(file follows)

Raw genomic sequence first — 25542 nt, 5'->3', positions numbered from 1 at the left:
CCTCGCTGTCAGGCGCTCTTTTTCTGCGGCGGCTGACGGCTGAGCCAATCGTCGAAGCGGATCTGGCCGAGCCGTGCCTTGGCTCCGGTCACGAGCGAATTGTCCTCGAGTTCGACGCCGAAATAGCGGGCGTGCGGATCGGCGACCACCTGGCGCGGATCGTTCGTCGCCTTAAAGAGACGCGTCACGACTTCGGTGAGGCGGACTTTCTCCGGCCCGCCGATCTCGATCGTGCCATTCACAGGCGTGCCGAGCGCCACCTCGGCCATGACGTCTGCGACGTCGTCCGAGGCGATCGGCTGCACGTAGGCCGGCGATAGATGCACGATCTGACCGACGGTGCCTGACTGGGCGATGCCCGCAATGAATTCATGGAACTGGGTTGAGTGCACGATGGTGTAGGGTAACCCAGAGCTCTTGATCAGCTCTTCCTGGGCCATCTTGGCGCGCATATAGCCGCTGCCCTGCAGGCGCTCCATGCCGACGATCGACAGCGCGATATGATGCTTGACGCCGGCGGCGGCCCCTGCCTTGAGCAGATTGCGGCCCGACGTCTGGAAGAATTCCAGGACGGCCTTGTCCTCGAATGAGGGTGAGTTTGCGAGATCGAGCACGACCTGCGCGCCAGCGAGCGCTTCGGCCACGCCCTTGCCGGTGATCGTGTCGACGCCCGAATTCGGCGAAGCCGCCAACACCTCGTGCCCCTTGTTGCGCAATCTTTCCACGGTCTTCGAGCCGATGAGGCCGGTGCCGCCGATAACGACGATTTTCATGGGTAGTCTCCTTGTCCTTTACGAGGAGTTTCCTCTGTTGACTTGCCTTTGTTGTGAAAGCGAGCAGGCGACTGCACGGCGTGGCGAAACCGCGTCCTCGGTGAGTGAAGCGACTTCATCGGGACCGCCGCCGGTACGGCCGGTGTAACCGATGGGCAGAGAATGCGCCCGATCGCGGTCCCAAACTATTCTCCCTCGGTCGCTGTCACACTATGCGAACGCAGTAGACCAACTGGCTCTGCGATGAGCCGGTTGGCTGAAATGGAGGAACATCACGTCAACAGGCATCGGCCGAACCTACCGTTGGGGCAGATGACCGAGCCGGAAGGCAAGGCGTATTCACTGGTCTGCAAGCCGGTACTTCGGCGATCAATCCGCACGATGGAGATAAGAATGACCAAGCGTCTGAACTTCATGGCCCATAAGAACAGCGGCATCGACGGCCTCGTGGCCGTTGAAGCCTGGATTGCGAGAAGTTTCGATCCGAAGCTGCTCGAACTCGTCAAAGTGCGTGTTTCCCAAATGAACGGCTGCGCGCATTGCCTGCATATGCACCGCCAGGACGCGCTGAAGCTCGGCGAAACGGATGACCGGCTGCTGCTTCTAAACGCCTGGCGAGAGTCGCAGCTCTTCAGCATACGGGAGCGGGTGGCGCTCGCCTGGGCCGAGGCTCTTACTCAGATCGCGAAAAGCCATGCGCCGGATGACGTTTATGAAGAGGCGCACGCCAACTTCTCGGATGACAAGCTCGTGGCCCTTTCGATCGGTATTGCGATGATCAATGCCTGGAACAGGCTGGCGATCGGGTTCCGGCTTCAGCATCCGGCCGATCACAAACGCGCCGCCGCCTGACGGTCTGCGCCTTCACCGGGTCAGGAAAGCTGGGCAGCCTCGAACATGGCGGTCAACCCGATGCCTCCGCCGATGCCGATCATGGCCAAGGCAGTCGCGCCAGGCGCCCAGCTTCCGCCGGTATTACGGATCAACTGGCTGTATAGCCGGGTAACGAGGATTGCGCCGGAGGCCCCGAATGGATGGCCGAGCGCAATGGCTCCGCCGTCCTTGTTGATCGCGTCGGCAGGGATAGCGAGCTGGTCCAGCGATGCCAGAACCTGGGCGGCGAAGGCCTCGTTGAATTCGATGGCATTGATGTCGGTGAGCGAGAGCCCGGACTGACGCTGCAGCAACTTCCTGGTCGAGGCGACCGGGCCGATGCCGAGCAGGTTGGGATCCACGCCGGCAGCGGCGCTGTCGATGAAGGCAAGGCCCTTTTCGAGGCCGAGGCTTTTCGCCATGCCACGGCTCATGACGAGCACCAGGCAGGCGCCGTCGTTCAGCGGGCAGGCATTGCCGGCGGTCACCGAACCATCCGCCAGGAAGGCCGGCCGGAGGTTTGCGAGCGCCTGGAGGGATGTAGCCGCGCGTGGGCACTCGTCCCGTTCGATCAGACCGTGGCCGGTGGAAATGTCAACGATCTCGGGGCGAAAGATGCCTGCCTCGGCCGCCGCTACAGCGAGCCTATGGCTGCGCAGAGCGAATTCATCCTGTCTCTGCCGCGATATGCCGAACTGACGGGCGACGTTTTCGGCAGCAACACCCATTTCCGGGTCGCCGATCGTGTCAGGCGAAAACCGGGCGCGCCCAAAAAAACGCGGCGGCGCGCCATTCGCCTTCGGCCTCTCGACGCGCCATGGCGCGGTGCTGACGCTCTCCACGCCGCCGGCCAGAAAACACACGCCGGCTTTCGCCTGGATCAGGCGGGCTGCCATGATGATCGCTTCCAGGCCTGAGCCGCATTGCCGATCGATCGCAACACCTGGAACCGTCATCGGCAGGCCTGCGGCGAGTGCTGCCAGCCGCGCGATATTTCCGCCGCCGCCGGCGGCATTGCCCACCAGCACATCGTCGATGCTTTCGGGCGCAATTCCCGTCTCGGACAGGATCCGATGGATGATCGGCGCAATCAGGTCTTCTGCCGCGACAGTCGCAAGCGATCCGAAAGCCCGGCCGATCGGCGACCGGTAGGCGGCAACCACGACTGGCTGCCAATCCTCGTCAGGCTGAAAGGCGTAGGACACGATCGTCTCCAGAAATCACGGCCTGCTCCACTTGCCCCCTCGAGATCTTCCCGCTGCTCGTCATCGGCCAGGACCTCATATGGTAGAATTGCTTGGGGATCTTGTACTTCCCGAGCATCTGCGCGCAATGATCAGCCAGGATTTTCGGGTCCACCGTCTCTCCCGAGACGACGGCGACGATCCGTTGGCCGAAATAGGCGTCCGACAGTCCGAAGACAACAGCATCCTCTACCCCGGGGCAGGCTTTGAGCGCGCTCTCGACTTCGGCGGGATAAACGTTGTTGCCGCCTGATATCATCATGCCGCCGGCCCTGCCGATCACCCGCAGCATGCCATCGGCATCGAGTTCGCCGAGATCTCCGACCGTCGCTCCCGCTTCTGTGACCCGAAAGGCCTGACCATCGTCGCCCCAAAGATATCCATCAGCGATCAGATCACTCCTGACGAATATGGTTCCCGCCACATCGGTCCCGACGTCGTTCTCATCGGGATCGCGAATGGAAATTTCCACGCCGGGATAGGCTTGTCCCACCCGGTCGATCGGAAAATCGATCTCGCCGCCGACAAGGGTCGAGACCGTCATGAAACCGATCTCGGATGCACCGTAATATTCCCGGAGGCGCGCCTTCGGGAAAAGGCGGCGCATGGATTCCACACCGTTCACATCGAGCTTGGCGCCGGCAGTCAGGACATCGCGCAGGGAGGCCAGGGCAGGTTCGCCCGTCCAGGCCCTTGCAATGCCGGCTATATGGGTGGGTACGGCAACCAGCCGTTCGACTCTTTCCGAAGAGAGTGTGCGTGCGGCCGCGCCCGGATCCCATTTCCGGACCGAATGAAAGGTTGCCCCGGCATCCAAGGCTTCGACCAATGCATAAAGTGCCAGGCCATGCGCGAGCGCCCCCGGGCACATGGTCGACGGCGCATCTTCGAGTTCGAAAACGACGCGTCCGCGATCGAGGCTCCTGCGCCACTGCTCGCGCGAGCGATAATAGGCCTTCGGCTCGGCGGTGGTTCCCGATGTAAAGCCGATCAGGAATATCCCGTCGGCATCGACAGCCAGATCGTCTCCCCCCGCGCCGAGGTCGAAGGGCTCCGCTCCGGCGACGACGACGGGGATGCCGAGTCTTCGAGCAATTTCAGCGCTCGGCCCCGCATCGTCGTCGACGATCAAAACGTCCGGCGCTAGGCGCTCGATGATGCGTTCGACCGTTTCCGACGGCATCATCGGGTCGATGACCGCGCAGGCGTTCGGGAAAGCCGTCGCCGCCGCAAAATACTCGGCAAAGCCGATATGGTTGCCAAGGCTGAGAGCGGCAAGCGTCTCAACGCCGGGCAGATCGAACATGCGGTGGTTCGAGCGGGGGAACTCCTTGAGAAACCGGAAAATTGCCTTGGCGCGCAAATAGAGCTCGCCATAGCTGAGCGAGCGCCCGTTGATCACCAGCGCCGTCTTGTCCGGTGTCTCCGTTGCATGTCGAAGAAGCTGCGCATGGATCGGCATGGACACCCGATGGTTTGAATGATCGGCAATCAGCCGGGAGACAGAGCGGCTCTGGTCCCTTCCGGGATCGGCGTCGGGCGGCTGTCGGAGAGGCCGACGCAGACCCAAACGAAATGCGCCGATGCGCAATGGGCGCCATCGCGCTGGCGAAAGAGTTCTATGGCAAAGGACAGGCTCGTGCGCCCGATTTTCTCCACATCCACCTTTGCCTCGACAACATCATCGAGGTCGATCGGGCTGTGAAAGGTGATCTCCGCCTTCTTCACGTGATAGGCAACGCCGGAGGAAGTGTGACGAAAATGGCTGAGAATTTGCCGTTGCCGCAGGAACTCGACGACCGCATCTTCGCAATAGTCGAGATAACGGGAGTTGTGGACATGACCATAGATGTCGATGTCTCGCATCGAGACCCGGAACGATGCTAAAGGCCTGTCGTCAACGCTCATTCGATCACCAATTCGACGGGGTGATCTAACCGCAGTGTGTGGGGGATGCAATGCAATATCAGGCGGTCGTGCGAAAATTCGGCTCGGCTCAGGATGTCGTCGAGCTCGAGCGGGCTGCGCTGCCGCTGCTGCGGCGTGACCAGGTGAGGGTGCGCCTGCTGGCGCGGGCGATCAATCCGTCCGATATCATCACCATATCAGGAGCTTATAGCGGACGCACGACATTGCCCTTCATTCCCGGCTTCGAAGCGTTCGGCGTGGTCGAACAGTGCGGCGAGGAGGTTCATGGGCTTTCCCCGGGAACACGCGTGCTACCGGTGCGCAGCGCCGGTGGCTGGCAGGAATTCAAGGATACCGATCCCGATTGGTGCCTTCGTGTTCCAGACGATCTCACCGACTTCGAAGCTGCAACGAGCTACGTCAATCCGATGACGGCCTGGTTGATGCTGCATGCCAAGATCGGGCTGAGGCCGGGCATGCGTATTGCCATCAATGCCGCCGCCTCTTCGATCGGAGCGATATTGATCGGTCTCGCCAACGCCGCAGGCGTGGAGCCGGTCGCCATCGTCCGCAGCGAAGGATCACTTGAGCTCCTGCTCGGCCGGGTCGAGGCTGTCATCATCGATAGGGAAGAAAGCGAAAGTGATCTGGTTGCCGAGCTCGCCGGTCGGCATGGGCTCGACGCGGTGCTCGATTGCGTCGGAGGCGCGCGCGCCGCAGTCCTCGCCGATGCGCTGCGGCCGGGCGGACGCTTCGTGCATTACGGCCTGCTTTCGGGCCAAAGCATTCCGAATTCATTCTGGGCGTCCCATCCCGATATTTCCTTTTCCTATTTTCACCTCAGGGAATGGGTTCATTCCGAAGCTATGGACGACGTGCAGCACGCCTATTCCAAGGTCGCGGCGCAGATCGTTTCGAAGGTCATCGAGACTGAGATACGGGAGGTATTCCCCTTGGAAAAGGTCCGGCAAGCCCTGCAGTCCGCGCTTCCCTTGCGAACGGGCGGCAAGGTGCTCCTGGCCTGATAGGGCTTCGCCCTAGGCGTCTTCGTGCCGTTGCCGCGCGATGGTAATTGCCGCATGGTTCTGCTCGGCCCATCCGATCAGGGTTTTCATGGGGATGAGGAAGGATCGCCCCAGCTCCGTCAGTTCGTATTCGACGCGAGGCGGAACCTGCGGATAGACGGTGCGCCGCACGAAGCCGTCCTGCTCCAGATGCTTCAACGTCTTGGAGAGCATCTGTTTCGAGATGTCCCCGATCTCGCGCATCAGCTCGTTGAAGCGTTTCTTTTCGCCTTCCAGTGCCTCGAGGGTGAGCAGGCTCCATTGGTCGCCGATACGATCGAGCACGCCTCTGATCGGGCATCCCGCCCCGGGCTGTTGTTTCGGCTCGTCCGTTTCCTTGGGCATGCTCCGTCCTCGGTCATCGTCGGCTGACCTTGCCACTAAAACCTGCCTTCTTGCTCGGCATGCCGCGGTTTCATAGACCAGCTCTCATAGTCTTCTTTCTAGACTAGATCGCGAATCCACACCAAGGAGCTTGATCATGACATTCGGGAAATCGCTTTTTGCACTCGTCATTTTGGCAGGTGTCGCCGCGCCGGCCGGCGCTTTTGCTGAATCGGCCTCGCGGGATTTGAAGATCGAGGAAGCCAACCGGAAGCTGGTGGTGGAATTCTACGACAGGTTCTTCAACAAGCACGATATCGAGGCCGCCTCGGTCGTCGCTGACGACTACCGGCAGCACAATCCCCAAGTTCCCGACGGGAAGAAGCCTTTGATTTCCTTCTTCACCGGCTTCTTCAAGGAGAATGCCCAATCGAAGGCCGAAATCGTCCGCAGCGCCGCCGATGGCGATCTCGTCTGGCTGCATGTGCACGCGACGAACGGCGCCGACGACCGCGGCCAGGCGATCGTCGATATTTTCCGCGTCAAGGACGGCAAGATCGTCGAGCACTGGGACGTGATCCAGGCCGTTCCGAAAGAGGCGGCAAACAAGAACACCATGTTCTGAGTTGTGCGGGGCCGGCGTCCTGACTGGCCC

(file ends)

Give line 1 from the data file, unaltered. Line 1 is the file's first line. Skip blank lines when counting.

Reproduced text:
Raw genomic sequence first — 25542 nt, 5'->3', positions numbered from 1 at the left: